Injury Interrupts Goodwin's Fast Start With Nationals





WASHINGTON—It didn't take long for low Class A Hagerstown center fielder Brian Goodwin to show how much patience he has at the plate. However, another kind of waiting had him itching to get back on the field.

A supplemental first-round pick in 2011 out of Miami Dade JC, Goodwin injured his left leg while running out an infield hit in his fifth minor league game. He went on the disabled list with a pulled hamstring.

All Goodwin did for the Suns was go 6-for-16 (.375) with a double and two homers. The lefthanded hitter homered in his first game, drew four walks the next night and homered in his fourth game. He also had eight RBIs and two stolen bases in three attempts.

Goodwin, 21, said he likes the fact that even professional players have time for a lighter side, but he takes his craft seriously.

Regarding his selectivity, he said, "It's just having an approach. If you're looking for something to hit and you don't get it, you can't swing at it. It's just knowing the strike zone.

"That comes from just playing—practicing and getting in the cages and working on your swing. It's about finding what pitch you're going to swing at to maximize your talent."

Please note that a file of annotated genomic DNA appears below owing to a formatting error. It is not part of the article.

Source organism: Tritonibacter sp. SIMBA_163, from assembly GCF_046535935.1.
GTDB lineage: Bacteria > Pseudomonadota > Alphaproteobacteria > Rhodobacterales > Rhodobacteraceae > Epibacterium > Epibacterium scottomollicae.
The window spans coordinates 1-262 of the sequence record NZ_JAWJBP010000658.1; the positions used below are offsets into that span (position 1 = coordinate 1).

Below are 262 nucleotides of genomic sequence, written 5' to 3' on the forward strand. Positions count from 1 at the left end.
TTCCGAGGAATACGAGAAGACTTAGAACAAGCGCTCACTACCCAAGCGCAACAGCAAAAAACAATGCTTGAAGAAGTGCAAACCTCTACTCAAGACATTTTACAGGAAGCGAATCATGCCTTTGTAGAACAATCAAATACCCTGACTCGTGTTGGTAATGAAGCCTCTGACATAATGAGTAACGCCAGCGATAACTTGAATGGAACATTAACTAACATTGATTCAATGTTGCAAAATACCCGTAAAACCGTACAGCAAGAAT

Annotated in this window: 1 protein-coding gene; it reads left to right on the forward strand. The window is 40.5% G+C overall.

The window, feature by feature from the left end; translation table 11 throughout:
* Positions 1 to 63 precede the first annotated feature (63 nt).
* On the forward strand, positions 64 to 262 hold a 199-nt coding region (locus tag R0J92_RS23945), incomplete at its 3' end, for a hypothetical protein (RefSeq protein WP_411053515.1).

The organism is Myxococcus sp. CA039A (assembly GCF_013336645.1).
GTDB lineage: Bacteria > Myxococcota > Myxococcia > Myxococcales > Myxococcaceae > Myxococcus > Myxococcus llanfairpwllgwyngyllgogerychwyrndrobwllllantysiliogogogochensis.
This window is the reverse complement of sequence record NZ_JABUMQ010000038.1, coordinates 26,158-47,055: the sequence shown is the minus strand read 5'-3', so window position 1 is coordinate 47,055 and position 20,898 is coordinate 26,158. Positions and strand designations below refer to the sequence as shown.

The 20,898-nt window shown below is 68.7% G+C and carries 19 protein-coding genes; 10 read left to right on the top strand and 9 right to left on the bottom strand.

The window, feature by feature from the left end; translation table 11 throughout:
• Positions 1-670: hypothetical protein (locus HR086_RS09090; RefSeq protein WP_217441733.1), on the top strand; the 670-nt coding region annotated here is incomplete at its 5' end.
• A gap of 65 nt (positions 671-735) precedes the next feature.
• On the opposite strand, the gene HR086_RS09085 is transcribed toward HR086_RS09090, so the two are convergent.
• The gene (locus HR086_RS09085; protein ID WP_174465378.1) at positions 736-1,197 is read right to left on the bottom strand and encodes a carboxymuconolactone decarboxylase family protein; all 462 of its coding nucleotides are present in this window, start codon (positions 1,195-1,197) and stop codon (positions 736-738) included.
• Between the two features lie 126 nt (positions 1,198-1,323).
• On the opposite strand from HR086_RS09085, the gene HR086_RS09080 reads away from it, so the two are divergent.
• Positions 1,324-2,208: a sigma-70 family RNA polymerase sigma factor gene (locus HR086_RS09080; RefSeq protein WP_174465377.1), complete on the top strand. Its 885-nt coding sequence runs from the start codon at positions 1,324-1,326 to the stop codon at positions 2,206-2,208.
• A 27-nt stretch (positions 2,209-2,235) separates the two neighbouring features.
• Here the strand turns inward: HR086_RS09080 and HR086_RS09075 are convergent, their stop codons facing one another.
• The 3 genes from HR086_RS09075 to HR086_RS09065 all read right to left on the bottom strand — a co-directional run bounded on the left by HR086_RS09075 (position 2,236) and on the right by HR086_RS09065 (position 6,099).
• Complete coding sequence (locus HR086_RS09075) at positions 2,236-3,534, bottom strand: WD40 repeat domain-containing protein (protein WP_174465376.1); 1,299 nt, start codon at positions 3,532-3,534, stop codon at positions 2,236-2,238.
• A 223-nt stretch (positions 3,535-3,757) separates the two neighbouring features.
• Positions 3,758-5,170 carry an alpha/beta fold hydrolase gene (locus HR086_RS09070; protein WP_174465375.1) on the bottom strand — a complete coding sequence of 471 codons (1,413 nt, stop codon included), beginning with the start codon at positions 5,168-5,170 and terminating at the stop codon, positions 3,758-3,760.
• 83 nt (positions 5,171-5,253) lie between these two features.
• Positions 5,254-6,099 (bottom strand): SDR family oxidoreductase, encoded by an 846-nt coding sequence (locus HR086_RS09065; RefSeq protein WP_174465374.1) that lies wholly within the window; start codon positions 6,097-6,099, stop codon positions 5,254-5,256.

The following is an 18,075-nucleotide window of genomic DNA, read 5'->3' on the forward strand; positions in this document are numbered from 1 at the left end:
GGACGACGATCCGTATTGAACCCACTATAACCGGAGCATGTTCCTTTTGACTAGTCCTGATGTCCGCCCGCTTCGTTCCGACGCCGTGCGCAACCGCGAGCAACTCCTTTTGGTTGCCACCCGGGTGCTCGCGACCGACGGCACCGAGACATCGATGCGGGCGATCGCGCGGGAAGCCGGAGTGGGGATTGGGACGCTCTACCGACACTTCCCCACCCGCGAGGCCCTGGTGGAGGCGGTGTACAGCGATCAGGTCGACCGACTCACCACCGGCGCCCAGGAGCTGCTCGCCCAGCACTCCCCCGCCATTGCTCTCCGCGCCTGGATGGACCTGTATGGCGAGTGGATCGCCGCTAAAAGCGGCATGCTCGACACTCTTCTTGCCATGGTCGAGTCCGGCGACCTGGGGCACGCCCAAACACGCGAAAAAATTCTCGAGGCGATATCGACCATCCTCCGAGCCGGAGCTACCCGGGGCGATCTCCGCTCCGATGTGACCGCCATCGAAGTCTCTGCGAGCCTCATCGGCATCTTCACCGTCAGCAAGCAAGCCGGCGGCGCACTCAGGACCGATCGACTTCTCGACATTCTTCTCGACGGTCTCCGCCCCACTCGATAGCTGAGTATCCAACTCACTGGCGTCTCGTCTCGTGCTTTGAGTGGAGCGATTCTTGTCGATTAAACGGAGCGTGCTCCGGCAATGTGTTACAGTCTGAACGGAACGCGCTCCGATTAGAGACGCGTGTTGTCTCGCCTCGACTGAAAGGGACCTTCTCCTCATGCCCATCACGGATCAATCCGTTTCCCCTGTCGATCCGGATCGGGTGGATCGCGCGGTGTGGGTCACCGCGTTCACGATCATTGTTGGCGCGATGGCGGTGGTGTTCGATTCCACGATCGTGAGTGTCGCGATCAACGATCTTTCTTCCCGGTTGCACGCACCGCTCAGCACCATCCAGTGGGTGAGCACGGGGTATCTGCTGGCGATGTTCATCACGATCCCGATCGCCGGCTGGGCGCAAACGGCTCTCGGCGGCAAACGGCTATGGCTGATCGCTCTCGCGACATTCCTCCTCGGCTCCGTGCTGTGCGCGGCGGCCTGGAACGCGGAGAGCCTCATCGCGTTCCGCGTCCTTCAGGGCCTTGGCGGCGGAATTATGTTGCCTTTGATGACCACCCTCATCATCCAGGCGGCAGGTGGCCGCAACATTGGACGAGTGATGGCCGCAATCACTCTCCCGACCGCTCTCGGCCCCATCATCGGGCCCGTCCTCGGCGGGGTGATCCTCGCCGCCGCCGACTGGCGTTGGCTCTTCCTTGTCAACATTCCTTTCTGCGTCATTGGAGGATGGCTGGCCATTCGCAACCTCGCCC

Hagerstown's Municipal Stadium has an oddly angled center field with a high wall. Goodwin had two errors early in the season, but he had impressed manager Brian Daubach with the accuracy and strength of his throwing arm.

Daubach also raved about the 6-foot-1, 195-pound Goodwin's approach to hitting.

"It's everything you can ask for from a leadoff hitter to start the season," Daubach said, "especially for his first time (in pro ball). To come out and do that is impressive. We've faced a lot of lefthanded pitchers, too. He worked hard in instructional league, and it carried over into spring training this year."

Goodwin went 4-for-10 with two home runs and two walks versus lefties early on.

"I've seen my fair share (of lefties) here," he said, "but I think that kind of helps my swing. Lefty-lefty, you have to stay short."

CAPITAL GAINS

• Shortstop Jason Martinson moved into the Suns' leadoff spot after Goodwin's injury. Through 52 at-bats, Martinson was batting .288/.431/.538 with three homers and six steals.

• High Class A Potomac third baseman Anthony Rendon, the sixth pick in the 2011 draft, sustained what the Nationals were calling a minor fracture in his left ankle while rounding third base in his second professional game.